As peers turn banks, will Bharat Financial Inclusion shine?1 min read . Updated: 20 Sep 2016, 04:05 AM IST
The operating environment for Bharat Financial Inclusion is changing rapidly as peer microfinance institutions are in the throes of morphing into banks
The operating environment for Bharat Financial Inclusion Ltd (BFIL), formerly known as SKS Microfinance, is changing rapidly as peer microfinance institutions are in the throes of morphing into banks.
As Janalakshmi Financial Services Pvt. Ltd, Ujjivan Financial Services Ltd and Equitas Holdings Ltd become banks, they will have the edge over funding costs and thereby would be able to provide lower interest rates to borrowers. BFIL has already dropped its loan rate to 19.75% earlier this month, becoming the only microfinance company to give loans below 20% globally. But the journey ahead would be tougher as it competes with small finance banks.
Of course, BFIL has time to prepare for the onslaught as these firms will take time to dig in their heels as banks and command access to low-cost resources such as public deposits. Analysts reckon this period to be at least two years. This is evident from expectations of a growth of at least 50% in the earnings per share of BFIL.
On the earnings front, the microlender continues to report strong performance. During the June quarter, its net profit was Rs235.91 crore, a 286% jump from the year-ago period, largely due to a tax write-back. The fact that the growth in assets under management (AUM) came predominantly through loan disbursals and that bad loan ratios remained stable around 0.1%, is reassuring. The scorching pace of loan growth is not entirely on the basis of overleveraged borrowers.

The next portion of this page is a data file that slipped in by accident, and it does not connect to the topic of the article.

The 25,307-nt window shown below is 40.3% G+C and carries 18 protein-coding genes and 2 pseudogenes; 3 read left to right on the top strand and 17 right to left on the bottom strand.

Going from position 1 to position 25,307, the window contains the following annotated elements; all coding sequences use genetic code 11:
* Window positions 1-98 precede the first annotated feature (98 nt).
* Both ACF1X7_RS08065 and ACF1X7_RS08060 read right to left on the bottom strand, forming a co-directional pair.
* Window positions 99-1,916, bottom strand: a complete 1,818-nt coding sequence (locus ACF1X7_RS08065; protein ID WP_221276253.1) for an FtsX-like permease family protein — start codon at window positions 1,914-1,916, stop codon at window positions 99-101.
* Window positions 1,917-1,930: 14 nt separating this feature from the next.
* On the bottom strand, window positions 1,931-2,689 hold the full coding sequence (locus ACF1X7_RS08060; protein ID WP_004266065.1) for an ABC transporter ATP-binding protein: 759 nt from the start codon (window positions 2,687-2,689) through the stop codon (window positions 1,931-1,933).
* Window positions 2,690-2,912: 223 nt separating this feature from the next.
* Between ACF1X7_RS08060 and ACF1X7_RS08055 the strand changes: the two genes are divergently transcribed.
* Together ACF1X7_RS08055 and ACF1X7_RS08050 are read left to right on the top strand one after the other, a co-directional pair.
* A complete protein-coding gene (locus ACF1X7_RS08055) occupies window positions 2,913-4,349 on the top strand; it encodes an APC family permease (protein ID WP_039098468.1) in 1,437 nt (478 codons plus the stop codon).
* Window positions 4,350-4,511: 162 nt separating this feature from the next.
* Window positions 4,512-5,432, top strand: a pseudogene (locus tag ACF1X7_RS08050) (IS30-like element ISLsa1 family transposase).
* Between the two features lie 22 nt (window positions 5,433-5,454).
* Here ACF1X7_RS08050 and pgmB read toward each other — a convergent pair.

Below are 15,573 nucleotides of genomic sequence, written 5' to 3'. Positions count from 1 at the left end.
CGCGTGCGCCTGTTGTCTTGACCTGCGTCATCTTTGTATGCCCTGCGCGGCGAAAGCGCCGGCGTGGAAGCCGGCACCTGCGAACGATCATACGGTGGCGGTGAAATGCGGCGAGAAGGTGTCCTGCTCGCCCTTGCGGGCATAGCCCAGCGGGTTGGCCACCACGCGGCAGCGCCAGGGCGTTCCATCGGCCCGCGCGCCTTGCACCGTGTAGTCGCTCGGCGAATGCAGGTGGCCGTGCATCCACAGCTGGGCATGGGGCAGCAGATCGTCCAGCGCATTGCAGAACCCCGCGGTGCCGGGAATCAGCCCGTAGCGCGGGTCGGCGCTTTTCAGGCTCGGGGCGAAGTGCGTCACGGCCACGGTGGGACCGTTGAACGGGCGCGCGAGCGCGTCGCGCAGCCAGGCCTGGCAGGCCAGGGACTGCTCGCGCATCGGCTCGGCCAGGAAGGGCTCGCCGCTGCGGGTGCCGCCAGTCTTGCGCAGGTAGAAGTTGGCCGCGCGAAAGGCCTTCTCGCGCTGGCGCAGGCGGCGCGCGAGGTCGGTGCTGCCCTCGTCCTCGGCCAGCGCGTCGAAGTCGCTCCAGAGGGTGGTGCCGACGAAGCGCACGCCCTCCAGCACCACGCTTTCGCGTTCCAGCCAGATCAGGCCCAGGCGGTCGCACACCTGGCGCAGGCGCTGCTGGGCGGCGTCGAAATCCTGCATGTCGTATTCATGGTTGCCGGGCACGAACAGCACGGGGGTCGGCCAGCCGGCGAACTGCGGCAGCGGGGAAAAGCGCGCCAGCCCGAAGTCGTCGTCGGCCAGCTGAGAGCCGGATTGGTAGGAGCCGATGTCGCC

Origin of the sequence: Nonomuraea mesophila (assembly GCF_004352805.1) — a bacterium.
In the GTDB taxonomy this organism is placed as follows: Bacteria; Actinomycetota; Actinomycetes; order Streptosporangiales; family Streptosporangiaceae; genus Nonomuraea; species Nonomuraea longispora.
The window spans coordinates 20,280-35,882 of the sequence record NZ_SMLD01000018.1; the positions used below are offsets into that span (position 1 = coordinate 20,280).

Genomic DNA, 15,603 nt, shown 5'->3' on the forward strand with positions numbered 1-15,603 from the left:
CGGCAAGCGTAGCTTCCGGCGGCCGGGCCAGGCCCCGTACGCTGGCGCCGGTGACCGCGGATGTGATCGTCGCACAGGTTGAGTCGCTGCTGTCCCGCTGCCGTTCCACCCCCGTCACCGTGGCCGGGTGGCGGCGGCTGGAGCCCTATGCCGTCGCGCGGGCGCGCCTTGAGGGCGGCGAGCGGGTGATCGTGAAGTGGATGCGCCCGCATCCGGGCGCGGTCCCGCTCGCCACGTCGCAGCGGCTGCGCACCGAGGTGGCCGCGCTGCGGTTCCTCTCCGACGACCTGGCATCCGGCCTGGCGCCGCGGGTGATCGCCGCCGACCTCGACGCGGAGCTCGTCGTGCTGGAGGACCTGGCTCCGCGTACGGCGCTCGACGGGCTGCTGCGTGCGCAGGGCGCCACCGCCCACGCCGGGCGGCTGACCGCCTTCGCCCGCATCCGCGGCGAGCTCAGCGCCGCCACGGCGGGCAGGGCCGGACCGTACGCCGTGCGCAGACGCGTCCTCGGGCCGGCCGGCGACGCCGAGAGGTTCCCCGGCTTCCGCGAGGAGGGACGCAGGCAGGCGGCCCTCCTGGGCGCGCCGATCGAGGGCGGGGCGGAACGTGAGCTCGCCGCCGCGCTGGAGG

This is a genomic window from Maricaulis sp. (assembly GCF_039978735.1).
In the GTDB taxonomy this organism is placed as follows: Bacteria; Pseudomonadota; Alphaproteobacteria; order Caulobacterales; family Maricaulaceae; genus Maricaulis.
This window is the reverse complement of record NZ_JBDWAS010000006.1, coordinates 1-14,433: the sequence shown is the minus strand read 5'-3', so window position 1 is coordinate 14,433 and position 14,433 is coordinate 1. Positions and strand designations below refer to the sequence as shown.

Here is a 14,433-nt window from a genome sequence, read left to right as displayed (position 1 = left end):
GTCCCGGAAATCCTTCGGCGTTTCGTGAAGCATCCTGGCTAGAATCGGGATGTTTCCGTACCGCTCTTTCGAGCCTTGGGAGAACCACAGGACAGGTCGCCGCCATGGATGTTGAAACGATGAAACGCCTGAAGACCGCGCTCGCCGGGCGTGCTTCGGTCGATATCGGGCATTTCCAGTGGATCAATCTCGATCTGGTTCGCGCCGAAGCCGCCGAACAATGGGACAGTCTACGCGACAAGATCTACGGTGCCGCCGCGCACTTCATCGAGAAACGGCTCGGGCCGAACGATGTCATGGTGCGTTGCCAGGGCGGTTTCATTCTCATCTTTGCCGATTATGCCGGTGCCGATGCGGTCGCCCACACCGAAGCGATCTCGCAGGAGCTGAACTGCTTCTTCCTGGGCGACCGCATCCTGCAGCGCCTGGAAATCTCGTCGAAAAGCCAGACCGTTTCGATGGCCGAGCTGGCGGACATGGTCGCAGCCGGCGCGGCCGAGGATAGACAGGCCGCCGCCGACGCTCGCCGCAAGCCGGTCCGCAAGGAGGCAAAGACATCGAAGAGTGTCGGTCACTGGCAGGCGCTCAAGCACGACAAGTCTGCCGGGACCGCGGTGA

BFIL’s AUM grew 76% while its loan disbursals grew 59% for the June quarter. The gross loan portfolio rose 76% to Rs8,463 crore, excluding data from Andhra Pradesh and Telangana. Loan disbursements increased by 59% in the current period to Rs3,769 crore.
Compare its performance with its soon-to-be-banks peers, and BFIL comes out a winner. In its last quarter as a microfinance company, Equitas Holdings reported a net profit growth of 64%. Its gross loan book expanded 49% while its loan disbursals grew by 29%. Equitas turned into a bank on Monday when it officially started operations.
BFIL shares have risen by more than 50% in the year till date; clearly, investors are brushing off concerns about heightened competition for now.